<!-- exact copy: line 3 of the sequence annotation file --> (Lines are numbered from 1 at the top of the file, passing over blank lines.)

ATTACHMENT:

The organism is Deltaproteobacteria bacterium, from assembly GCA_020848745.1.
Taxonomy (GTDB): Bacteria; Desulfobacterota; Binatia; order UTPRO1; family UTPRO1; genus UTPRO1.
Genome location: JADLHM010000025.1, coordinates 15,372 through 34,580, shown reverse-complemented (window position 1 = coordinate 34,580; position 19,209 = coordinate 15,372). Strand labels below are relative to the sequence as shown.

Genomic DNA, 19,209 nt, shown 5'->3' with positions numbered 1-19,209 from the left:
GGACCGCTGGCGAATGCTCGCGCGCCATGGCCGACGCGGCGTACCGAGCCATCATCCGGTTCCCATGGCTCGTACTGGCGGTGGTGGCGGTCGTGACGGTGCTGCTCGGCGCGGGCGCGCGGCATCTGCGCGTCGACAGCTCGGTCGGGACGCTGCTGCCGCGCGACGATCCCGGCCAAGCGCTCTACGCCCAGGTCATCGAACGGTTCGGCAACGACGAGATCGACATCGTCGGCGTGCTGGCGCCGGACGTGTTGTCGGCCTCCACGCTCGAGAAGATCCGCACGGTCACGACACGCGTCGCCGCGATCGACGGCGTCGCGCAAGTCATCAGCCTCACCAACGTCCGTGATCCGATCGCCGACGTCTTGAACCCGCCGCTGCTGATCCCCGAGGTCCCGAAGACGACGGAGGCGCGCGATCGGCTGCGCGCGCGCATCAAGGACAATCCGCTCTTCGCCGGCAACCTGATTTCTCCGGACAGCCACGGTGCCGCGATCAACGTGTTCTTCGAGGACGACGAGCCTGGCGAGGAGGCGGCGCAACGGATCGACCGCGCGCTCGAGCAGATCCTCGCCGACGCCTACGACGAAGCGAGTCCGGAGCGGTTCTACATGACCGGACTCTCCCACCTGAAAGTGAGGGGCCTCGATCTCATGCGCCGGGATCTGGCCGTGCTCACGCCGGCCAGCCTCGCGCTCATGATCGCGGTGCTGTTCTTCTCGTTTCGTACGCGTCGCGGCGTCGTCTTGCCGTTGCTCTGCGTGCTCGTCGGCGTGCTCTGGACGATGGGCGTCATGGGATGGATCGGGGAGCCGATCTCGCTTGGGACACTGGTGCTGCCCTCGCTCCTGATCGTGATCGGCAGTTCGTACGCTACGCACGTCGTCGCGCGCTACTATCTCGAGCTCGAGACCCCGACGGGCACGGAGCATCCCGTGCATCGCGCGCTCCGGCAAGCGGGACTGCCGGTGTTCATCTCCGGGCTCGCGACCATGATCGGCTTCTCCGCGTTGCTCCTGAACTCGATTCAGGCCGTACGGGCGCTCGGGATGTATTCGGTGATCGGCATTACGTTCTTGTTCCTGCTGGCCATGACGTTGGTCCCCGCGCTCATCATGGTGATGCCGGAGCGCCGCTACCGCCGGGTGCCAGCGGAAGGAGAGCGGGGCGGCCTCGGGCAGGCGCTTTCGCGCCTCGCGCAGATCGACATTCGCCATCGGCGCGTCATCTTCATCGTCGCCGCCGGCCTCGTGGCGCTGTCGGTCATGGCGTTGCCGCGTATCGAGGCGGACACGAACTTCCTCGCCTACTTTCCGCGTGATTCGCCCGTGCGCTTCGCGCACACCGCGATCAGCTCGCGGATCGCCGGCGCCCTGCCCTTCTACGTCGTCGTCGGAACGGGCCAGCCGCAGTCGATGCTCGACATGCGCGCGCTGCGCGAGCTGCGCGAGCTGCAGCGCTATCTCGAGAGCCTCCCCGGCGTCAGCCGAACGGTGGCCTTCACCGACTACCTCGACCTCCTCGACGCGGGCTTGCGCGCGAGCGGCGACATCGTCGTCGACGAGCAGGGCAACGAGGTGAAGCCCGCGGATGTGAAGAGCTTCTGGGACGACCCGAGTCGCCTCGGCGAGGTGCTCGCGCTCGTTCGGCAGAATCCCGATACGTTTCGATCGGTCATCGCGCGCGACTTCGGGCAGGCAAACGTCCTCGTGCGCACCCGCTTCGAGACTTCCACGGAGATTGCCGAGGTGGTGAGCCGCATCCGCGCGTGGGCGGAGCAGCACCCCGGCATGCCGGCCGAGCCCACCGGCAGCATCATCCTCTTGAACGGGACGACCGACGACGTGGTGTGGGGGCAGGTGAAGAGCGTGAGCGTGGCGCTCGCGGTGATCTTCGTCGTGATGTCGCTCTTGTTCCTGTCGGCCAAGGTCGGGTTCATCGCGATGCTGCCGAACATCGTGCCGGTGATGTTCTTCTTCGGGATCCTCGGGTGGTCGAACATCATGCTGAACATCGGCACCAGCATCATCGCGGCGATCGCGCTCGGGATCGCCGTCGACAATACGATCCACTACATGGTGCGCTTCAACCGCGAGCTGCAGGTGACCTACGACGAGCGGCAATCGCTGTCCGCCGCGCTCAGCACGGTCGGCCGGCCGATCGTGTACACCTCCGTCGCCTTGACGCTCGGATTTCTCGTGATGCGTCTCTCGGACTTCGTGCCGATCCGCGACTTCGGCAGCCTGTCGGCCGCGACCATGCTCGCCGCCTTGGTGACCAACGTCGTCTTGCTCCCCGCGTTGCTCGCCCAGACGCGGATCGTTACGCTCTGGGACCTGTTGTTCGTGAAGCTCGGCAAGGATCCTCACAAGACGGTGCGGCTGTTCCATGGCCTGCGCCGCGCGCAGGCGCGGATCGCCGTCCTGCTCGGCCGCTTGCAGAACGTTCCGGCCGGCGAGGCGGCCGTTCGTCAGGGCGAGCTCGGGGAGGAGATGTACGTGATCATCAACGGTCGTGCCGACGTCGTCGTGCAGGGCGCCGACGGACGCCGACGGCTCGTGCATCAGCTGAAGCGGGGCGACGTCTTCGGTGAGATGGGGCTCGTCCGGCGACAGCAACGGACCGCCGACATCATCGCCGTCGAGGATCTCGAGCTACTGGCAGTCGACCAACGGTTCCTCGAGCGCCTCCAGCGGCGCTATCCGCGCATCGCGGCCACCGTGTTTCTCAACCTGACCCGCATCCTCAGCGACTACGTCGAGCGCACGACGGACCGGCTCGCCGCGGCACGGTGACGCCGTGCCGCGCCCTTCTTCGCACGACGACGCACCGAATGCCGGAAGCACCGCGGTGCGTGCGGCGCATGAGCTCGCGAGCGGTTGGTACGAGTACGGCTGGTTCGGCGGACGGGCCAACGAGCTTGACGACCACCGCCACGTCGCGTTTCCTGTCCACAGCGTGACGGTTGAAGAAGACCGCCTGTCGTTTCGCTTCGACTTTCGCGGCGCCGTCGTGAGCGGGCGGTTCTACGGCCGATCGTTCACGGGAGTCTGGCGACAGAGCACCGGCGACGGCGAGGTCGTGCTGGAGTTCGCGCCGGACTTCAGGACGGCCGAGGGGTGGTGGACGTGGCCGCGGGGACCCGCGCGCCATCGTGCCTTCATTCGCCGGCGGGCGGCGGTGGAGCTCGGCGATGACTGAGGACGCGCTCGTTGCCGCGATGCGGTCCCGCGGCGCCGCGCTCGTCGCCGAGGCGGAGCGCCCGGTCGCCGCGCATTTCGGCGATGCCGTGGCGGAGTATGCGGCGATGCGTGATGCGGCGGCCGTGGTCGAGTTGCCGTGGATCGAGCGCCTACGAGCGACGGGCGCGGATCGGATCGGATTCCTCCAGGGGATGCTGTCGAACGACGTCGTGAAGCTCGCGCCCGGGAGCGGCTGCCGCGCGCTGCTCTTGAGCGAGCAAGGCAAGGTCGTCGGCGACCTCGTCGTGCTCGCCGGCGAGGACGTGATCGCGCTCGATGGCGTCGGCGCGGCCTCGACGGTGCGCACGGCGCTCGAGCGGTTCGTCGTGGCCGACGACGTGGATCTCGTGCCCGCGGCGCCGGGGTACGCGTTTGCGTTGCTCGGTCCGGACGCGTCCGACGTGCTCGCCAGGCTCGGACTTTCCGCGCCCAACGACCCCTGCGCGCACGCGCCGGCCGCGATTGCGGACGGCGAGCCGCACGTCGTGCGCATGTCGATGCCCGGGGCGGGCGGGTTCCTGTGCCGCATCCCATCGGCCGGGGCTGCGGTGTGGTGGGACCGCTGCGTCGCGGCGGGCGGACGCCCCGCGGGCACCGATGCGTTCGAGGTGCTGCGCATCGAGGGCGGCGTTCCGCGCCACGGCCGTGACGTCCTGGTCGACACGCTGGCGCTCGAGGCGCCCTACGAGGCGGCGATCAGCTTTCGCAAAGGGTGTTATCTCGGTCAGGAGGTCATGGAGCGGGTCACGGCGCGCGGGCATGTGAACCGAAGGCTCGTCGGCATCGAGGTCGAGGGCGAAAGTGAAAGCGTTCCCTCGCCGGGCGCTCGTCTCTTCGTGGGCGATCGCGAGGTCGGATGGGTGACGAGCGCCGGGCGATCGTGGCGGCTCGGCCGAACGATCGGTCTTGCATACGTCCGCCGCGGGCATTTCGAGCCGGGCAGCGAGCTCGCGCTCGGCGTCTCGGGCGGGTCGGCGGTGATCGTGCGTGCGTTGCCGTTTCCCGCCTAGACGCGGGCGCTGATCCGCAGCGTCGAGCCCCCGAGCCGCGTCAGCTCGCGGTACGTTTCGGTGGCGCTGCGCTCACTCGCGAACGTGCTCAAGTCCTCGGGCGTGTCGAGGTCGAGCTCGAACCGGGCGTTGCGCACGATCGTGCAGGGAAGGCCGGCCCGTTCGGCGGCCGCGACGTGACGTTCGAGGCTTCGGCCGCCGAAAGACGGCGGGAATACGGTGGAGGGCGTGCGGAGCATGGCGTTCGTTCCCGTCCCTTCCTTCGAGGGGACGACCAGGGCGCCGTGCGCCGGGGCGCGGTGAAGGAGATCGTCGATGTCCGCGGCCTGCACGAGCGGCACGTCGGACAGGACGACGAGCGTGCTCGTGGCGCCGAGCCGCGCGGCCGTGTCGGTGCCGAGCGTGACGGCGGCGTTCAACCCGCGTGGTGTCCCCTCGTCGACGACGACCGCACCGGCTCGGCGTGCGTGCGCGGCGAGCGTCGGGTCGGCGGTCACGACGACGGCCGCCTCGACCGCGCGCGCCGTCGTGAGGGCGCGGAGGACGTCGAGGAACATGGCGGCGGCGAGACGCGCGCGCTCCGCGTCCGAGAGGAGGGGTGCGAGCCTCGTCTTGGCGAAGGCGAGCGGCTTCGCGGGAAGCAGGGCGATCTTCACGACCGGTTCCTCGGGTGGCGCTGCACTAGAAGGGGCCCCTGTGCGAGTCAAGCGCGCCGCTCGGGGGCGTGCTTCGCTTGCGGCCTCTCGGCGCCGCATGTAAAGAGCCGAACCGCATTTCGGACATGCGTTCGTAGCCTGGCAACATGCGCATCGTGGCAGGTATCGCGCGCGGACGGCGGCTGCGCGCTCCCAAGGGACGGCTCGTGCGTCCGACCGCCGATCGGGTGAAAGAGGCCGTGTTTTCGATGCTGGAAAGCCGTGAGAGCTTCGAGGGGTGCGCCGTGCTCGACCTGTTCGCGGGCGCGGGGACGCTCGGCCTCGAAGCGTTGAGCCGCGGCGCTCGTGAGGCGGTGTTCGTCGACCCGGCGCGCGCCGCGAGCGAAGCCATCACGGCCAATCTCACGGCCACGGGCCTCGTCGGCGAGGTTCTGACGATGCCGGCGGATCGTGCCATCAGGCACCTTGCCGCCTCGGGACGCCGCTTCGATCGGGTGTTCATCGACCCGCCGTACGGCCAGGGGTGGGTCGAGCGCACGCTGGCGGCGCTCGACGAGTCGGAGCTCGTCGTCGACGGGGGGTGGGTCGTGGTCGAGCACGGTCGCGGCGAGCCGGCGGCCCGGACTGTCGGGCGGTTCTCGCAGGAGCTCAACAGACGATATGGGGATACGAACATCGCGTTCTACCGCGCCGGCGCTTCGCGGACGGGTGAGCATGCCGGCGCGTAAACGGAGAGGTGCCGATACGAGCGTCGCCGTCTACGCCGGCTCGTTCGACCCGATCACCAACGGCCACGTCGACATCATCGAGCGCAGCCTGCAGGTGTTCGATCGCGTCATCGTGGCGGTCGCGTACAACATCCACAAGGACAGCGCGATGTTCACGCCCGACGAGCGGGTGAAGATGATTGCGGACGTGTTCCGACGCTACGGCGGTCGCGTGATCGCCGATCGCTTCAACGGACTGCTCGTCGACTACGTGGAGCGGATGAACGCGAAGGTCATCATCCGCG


Genome location: JADLHM010000025.1, coordinates 15,372 through 34,580, shown reverse-complemented (window position 1 = coordinate 34,580; position 19,209 = coordinate 15,372). Strand labels below are relative to the sequence as shown.